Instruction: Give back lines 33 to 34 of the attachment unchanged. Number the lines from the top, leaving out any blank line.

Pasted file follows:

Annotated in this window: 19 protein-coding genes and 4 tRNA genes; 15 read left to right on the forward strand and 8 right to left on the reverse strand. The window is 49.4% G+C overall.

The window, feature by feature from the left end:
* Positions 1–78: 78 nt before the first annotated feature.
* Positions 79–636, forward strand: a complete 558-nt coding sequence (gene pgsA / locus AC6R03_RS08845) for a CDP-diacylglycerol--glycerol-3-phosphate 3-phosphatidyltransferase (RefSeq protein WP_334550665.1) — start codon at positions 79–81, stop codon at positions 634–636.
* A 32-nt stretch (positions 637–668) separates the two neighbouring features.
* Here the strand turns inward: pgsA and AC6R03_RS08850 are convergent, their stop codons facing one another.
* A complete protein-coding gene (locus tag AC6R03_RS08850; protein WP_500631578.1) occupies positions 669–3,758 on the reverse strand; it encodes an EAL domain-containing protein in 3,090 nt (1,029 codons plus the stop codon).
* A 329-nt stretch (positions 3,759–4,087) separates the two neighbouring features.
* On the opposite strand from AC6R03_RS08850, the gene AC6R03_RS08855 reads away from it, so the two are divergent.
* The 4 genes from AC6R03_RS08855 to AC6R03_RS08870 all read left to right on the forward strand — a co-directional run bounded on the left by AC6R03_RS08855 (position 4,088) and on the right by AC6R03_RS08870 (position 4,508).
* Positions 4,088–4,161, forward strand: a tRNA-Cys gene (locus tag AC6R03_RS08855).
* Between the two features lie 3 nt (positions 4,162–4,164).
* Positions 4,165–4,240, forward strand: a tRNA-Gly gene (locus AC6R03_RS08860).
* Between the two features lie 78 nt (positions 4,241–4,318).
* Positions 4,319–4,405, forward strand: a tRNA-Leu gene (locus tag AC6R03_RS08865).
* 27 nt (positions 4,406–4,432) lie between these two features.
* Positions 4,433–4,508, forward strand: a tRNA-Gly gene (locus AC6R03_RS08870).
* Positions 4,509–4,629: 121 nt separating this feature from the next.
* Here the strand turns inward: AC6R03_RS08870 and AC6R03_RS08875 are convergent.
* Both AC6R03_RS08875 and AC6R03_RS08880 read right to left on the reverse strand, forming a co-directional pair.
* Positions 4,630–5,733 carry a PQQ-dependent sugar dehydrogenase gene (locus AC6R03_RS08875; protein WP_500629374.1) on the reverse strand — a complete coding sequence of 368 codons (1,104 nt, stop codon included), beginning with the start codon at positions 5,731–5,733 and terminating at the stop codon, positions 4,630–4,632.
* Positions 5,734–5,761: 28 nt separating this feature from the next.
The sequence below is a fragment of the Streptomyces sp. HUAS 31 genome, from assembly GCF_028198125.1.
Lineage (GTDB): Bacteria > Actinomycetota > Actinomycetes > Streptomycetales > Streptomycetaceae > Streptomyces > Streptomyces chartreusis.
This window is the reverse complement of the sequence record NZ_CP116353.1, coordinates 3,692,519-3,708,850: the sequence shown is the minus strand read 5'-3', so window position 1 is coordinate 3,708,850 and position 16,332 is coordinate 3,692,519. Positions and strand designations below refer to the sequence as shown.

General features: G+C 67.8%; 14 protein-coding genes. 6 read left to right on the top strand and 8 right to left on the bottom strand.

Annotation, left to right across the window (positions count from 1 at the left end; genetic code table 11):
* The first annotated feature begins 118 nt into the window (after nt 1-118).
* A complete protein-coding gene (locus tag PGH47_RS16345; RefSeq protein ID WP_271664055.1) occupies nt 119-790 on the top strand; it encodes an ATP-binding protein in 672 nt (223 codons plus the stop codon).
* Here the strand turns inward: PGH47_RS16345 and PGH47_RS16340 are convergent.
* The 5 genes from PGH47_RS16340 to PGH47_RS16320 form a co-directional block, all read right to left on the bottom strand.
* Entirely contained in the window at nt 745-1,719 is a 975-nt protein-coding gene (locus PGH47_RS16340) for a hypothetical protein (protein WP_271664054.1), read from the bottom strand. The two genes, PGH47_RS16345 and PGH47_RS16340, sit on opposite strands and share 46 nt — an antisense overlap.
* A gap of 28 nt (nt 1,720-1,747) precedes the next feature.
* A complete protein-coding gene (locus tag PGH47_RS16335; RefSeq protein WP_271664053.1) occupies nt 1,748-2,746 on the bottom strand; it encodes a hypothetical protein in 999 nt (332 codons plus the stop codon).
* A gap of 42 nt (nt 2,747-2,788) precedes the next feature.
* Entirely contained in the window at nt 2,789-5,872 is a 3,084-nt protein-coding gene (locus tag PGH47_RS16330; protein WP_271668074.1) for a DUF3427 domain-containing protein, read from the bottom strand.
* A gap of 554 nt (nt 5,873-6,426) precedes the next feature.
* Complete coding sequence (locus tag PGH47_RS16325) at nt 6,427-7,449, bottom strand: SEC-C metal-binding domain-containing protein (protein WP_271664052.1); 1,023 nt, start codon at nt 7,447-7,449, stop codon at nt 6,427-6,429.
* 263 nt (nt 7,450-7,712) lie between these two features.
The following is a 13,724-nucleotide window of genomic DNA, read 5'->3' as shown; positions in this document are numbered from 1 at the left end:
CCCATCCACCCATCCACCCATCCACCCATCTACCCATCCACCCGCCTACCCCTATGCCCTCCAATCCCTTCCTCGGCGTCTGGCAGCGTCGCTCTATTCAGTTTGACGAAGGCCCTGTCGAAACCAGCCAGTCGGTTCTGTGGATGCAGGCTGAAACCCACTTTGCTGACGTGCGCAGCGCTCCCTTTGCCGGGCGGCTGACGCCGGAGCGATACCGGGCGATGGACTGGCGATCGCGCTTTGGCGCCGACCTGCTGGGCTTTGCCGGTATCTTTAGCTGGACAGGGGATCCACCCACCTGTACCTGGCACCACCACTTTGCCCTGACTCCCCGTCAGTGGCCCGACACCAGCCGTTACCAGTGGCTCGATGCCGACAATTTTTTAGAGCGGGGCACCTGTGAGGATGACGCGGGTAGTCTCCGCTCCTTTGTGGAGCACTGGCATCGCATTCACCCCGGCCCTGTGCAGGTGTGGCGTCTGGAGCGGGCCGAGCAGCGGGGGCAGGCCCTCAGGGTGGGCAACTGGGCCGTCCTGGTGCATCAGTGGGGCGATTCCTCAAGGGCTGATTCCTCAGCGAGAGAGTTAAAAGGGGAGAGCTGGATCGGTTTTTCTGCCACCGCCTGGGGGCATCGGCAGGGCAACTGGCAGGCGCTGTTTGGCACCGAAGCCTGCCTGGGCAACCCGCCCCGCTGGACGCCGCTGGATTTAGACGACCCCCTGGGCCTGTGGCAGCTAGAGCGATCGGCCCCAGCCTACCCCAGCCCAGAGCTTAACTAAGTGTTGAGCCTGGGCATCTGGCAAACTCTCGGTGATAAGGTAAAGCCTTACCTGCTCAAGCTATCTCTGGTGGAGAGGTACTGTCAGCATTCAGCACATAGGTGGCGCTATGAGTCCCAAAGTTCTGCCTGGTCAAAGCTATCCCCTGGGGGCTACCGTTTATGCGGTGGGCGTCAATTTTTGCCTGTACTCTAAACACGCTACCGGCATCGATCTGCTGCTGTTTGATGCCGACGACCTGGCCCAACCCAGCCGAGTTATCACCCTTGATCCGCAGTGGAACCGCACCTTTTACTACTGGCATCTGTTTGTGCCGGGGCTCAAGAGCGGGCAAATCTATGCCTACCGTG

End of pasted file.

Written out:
* A gap of 28 nt (nt 1,720-1,747) precedes the next feature.
* A complete protein-coding gene (locus tag PGH47_RS16335; RefSeq protein WP_271664053.1) occupies nt 1,748-2,746 on the bottom strand; it encodes a hypothetical protein in 999 nt (332 codons plus the stop codon).